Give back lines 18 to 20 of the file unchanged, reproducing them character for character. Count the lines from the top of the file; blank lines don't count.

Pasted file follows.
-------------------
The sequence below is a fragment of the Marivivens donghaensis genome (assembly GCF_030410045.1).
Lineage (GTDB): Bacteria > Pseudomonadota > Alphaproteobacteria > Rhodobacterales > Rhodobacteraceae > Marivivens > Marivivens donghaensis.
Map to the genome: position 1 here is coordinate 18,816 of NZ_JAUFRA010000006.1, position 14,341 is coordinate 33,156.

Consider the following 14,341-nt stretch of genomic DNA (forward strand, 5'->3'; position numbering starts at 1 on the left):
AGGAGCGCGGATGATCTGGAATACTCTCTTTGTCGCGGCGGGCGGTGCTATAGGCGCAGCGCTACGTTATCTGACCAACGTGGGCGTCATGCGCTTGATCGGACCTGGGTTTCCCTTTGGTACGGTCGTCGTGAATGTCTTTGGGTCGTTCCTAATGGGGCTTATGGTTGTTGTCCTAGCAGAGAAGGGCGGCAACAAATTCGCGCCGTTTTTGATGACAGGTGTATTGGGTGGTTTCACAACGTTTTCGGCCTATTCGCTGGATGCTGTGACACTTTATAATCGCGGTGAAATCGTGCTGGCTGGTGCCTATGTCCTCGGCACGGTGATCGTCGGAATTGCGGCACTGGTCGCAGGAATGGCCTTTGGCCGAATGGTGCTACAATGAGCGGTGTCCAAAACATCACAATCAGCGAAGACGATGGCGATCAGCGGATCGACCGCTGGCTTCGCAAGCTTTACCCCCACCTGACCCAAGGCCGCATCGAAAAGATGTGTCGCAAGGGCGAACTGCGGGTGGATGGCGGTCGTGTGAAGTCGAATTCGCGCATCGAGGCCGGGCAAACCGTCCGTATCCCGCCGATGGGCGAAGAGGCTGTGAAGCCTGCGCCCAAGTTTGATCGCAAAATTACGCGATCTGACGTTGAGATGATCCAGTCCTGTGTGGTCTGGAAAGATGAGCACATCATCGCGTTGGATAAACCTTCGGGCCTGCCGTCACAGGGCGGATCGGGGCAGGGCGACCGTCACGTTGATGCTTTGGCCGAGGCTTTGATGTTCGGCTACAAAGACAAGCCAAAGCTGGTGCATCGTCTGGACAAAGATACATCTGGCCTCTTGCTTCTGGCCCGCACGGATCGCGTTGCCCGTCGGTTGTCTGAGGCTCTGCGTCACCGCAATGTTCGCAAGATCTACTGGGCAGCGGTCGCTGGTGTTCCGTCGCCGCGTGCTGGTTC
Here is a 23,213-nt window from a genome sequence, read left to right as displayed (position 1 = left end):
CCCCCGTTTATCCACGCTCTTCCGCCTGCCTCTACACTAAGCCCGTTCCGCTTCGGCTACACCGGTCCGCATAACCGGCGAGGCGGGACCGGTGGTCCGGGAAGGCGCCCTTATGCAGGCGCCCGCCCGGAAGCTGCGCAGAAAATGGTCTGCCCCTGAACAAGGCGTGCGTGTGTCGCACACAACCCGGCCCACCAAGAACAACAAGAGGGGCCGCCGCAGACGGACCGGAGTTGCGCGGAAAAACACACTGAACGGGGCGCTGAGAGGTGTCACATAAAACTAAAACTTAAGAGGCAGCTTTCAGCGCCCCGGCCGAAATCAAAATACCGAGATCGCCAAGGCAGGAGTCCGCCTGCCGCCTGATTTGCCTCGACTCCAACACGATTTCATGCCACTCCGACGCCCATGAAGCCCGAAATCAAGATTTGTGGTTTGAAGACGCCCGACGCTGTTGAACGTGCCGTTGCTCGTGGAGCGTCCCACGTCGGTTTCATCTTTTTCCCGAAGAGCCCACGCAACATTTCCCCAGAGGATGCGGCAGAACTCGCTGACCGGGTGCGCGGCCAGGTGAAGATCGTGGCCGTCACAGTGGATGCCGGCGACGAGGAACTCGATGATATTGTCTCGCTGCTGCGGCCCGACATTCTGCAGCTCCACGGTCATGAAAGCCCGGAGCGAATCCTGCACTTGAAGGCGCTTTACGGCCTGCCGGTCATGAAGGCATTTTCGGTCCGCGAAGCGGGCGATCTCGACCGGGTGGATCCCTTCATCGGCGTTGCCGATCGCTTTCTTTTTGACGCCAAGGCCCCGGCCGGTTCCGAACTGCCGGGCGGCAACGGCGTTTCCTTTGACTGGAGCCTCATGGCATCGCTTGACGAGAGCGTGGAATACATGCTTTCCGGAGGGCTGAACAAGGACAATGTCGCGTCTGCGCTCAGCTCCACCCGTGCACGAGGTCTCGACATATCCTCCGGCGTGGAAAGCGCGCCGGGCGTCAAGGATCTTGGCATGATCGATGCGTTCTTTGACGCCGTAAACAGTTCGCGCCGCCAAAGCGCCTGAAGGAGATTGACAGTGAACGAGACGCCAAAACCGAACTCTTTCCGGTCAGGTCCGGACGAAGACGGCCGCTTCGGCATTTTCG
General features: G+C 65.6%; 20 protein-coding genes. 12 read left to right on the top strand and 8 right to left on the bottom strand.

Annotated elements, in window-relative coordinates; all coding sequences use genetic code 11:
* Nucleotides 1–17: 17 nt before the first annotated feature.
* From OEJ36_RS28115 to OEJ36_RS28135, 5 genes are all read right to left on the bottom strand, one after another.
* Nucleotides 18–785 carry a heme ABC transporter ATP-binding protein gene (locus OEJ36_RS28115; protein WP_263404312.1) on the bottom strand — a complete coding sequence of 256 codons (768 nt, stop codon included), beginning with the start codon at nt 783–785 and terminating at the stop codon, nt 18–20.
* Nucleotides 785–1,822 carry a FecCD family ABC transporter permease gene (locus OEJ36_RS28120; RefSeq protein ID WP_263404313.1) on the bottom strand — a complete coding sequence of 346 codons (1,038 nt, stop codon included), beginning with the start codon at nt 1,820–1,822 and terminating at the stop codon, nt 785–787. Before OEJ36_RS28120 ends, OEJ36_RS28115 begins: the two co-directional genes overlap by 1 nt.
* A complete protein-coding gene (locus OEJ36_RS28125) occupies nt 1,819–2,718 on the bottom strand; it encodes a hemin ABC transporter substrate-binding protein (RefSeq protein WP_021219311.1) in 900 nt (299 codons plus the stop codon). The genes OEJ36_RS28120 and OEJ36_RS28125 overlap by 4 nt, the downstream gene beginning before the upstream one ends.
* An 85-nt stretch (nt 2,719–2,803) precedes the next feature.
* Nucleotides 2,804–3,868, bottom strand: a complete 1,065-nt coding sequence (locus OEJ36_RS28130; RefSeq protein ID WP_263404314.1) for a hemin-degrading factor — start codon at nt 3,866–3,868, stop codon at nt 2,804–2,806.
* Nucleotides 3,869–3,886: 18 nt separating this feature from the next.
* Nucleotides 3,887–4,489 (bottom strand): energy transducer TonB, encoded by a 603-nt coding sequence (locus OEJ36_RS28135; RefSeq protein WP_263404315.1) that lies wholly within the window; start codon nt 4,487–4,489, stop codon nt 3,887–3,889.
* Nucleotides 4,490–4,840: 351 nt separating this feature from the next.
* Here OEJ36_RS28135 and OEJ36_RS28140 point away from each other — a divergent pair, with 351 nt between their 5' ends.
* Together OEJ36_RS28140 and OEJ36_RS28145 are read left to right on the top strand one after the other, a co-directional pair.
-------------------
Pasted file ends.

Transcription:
* Nucleotides 3,887–4,489 (bottom strand): energy transducer TonB, encoded by a 603-nt coding sequence (locus OEJ36_RS28135; RefSeq protein WP_263404315.1) that lies wholly within the window; start codon nt 4,487–4,489, stop codon nt 3,887–3,889.
* Nucleotides 4,490–4,840: 351 nt separating this feature from the next.
* Here OEJ36_RS28135 and OEJ36_RS28140 point away from each other — a divergent pair, with 351 nt between their 5' ends.